amended complaint filed.  This complaint asserts a claim under
Section 11 of the Securities Act of 1933 on behalf of all
purchasers of Omnicare common stock in the December 2005 public
offering.  The new complaint alleges that the 2005 registration
statement contained false and misleading statements regarding
Omnicare's policy of compliance with all applicable laws and
regulations with particular emphasis on allegations of violation
of the federal anti-kickback law in connection with three of
Omnicare's acquisitions, Omnicare's contracts with two of its
suppliers and its provision of pharmacist consultant services.  On
August 19, 2011, the defendants filed a motion to dismiss
plaintiffs' most recent complaint and on February 13, 2012, the
court dismissed the case and struck the case from the docket.

On March 12, 2012, plaintiffs filed a notice of appeal in the
United States Court of Appeals for the Sixth Circuit.


OMNICARE INC: Seeks to Dismiss Consolidated Securities Suit
-----------------------------------------------------------
Omnicare, Inc. is seeking dismissal of a consolidated securities
class action lawsuit pending in Kentucky, according to the
Company's July 25, 2012, Form 10-Q filing with the U.S. Securities
and Exchange Commission for the quarter ended June 30, 2012.

On August 24, 2011, a class action complaint entitled Ansfield v.
Omnicare, Inc., et al. was filed on behalf of a putative class of
all purchasers of the Company's common stock from January 10,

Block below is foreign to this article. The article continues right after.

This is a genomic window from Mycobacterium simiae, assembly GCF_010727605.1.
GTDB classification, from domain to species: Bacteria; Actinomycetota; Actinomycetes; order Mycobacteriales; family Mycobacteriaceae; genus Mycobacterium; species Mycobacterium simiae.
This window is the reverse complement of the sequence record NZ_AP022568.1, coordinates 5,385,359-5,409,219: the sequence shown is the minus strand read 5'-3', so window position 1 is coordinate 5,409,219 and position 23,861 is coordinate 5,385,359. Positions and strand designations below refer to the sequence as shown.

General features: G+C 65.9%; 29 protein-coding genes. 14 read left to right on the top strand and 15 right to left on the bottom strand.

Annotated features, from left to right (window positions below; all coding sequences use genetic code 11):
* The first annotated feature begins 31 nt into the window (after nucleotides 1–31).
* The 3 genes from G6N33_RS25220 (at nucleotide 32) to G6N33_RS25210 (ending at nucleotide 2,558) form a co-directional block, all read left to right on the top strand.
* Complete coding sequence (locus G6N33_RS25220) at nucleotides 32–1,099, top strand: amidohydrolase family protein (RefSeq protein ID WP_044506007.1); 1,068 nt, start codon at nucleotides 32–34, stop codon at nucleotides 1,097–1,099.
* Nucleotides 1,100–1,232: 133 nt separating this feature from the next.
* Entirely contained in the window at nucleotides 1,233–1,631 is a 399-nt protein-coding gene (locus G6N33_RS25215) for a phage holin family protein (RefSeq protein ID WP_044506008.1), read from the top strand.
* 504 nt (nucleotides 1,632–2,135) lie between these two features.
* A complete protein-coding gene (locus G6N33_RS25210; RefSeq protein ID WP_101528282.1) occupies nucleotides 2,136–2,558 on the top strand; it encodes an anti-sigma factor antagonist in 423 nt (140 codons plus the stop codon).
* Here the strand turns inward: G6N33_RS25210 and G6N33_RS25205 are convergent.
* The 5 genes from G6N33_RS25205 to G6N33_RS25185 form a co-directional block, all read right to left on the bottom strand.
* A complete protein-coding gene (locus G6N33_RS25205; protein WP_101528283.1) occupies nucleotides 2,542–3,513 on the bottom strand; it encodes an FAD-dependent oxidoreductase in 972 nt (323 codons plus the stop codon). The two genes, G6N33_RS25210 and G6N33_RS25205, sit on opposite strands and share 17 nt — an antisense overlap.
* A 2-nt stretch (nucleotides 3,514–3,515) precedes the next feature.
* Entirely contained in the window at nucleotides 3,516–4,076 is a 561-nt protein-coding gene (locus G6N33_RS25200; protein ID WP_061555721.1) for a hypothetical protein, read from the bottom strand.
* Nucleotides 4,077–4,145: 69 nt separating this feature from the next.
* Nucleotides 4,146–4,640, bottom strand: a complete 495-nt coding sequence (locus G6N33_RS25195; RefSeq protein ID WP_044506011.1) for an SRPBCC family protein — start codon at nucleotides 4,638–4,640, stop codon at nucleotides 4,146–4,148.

2007, through August 5, 2010, against the Company and certain of
its current and former officers in the United States District
Court for the Eastern District of Kentucky, alleging violations of
federal securities law in connection with alleged false and
misleading statements with respect to the Company's compliance
with federal and state Medicare and Medicaid laws and regulations.
On October 21, 2011, a class action complaint entitled
Jacksonville Police & Fire Pension Fund v. Omnicare, Inc. et al.
was filed on behalf of the same putative class of purchasers as is
referenced in the Ansfield complaint, against the Company and
certain of its current and former officers, in the U.S. District
Court for the Eastern District of Kentucky.  Plaintiffs allege
substantially the same violations of federal securities law as are
alleged in the Ansfield complaint.  Both complaints seek
unspecified money damages.

The Court has appointed lead counsel and a consolidated amended
complaint was filed on May 11, 2012.  The Company filed a motion
to dismiss on July 16, 2012.

The Company believes that the claims asserted are without merit
and intends to defend against them vigorously.


PANERA BREAD: Awaits Final Okay of $5MM Settlement of Two Suits
---------------------------------------------------------------
Panera Bread Company awaits the final approval of its settlement
of two class action lawsuits for $5 million, according to the
Company's July 25, 2012, Form 10-Q filing with the U.S. Securities
and Exchange Commission for the quarter ended June 26, 2012.